LINQ To XML: I''m hooked!

I”ve just started doing some LINQ To XML and I can assure you that the new API is really great! Just take a look at the new Object Model introduced by the System.XML.Linq assembly:


Today I”ll just cover the basics (really a quick presentation of the most important elements you can find in the new API), but I”m thinking on writing more posts on this subject. XObject is the top base element introduced by this new XML API. It”s main objective is to let you add annotations to any element. You can see an annotation as out of band info that you can add to any element or node that is defined on an XML document. You can add a new annotation by calling the AddAnnotation method. As you”d expect, you can remove an annotation by calling the RemoveAnnotations (do notice the plural!). Interestingly, you remove an annotation by passing the type of the annotation you want to remove. Btw, the Annotations method will return a list of annotations and will also take a type to return all the annotations that match. Do keep in mind that you can  pass Object as the type and that will let you go over all the existing attributes. Here”s a really dumb example that shows how to use these methods:

var xml = new XElement(“myElem”, “Hello Xml”);
xml.AddAnnotation(“Note 1”);
xml.AddAnnotation(“Note 2”);

After creating an element called myElemn (which only has text content – in this case, it only has the “Hello Xml” text node), we add two string annotations and one integer annotation. If you want to go through all the annotations, you”ll need to call the Annotations method. As I”ve said, you”ll need to pass the type of annotation you want to get. If you want everything, you can simply pass Object, as the next snippet shows:

foreach (var note in xml.Annotations()) { Console.WriteLine(note); }

ok,simple stuff,right? Again, removing an existing annotation is really really simple: just call the RemoveAnnotation method and pass it a type. The next snippet shows you how to remove all the string annotations:


All of these methods have overloads: one that uses generics and another that receives the type as a parameter. Now, when I used Reflector to see the code, I couldn”t stop noticing that there is duplicate code across both implementations which ends up doing the same thing. wtf? Not sure on why the generic method doesn”t just redirect to the non-generic one by passing typeof(T)…I want to believe that I”m missing something…

Still on the annotations, I”m assuming that you”ll be using this only for adding important info to a node or an attribute. For instance, if you”re building a XML tree from an existing order object, you might find it useful to add that order object as an annotation to your top XML element order node so that you can reuse it later when you”re processing the XML tree.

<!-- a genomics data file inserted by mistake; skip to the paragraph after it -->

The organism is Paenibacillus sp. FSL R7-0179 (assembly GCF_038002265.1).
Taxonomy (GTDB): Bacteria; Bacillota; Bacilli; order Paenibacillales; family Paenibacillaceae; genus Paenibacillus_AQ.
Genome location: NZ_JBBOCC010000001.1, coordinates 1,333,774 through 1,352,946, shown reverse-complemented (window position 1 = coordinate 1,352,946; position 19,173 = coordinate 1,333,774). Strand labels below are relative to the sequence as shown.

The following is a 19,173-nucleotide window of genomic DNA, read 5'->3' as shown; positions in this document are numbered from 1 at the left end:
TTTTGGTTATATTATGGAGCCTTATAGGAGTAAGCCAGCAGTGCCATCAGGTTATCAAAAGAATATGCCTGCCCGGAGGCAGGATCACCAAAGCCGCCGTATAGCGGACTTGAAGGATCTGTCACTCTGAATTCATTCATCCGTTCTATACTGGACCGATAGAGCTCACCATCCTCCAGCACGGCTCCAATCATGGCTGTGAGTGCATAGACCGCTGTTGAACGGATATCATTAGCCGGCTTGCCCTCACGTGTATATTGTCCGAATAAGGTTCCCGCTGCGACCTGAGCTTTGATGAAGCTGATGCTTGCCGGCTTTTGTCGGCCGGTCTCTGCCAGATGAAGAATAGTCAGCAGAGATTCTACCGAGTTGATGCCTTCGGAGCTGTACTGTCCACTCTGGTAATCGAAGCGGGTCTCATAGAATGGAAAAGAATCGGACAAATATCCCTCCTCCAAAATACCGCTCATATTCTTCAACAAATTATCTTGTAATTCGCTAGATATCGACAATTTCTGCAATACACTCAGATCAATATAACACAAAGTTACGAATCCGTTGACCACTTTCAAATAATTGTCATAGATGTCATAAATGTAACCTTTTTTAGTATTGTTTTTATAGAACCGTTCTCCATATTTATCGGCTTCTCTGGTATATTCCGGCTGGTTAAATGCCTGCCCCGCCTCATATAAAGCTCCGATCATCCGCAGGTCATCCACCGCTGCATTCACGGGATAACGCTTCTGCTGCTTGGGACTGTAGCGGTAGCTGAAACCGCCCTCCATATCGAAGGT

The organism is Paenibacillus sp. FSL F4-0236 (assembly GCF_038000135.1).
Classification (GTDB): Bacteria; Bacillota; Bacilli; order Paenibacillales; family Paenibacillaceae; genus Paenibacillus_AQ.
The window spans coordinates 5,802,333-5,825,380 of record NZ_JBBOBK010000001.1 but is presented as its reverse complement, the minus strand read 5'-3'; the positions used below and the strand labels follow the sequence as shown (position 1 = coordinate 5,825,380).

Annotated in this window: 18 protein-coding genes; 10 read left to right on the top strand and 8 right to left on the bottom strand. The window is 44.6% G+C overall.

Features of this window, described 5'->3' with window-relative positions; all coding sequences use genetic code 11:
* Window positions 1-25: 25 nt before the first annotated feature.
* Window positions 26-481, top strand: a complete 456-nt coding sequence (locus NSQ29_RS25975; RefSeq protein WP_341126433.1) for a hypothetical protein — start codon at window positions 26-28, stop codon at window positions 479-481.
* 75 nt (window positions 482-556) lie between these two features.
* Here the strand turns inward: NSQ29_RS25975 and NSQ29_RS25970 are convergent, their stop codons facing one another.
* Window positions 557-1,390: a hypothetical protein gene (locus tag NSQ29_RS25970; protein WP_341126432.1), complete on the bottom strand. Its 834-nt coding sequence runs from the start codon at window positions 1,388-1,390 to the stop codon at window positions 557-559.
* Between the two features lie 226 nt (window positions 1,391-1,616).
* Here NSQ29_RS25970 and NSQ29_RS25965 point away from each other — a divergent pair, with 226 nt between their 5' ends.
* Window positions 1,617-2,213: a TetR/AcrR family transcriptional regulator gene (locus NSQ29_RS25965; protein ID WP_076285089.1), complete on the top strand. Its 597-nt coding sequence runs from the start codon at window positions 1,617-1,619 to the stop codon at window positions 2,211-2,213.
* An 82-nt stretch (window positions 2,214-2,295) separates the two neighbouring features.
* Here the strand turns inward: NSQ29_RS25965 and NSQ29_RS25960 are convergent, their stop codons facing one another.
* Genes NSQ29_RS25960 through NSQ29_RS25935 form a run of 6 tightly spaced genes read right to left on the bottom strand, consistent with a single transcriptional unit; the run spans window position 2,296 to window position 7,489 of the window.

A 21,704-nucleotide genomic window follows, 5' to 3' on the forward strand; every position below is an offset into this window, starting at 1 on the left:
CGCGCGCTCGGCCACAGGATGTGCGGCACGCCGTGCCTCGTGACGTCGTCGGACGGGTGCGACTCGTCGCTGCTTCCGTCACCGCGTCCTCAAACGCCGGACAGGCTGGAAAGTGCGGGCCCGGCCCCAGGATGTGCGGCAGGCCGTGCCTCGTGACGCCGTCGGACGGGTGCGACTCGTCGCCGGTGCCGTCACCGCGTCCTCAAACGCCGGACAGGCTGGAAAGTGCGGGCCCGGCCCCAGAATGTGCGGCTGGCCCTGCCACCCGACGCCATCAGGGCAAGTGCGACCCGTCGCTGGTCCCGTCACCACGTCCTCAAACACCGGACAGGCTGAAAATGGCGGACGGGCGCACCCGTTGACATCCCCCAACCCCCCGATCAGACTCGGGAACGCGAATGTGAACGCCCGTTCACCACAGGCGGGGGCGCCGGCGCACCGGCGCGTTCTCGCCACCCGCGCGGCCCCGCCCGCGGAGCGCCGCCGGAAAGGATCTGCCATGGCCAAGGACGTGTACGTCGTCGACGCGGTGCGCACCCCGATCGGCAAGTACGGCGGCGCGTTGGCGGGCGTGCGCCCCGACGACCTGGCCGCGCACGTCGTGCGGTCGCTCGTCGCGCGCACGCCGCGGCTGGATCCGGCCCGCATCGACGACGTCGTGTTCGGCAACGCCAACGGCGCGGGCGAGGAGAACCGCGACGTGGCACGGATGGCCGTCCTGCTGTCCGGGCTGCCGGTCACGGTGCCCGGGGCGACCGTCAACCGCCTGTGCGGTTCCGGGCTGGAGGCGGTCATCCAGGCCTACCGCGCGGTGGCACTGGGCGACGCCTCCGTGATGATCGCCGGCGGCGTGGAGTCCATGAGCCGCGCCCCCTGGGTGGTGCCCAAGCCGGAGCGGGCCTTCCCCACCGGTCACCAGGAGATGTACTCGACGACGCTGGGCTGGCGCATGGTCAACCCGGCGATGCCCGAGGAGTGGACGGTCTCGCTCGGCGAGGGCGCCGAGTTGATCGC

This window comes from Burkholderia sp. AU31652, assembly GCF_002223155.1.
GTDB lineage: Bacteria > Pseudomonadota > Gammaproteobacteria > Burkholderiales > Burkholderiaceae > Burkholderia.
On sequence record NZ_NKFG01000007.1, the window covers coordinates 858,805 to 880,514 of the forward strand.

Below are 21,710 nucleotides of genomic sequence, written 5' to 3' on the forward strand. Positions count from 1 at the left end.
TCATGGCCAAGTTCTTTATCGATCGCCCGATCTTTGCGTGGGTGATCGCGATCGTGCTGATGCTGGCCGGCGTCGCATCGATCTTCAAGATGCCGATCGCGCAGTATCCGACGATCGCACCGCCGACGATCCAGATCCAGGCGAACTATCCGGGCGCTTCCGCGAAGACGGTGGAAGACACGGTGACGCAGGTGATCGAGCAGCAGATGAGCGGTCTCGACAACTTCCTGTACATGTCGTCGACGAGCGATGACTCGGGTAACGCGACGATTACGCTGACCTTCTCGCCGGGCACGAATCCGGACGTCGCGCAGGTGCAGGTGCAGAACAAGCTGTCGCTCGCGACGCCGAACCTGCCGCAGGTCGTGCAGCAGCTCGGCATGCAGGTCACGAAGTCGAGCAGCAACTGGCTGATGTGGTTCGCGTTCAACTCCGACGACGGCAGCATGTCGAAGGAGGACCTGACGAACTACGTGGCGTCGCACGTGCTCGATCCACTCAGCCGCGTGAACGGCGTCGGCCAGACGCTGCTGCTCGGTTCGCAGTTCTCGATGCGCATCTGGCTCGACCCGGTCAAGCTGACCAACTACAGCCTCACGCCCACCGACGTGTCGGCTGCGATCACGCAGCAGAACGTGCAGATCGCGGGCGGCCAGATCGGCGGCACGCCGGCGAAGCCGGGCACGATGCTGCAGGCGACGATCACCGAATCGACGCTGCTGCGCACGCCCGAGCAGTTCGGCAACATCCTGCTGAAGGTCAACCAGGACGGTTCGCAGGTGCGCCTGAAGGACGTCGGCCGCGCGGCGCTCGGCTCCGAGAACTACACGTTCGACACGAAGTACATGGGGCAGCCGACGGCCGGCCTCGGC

Going back to the model, and since today it”s all about the basics, I”ll just wrap this post by presenting each of the elements I”ve just shown you in the previous figure:

  • XAttribute: You”ve guessed it! You”ll use this object to represent an existing attribute.
  • XNode: the base class of all of the XML nodes that might exist on a XML tree. This class adds several important methods that will let you go through some of the axis that exist on an element. For instance, you can call the Ancestors method to get a collection with all the parent nodes of the current element;
  • XComment: used for letting you add XML comments to a XML tree;
  • XContainer: used for all elements that can be used as containers in a document. In practice, this means an XML element or an XML document.
  • XDocumentType: Lets you add a DTD to an XML document. It”s important to notice that DTD support is limited on this API (If  you want to know more, read this);
  • XProcessingInstruction: as you can infer from its name, we”re talking about processing instructions here.
  • XText: used to represent a text node. If you need escaping, then you should use the XCData class.
  • XDocument: represents an XML document. Most of the time, you”ll end up working with the XElement class. However, if you need set up a processing instruction or if you need to set a DTD, you”ll necessarily have to use a XDocument instance.

Besides those classes, there at least 2 important classes defined on the System.XML.Linq namespace:

  • XName: used to represent an XML name. As you”ll see in future posts, this class makes working with XML names quite painless (I do really love this class!);
  • XNamespace: used to represent an XML namespace. As you”ll see in future posts, this and previous class are priceless when you think on querying or building an XML tree that uses namespaces.

And I believe this is quite long for an intro post. We”ll start with the cool stuff on the next day. Keep tuned.


~ by Luis Abreu on April 28, 2008.

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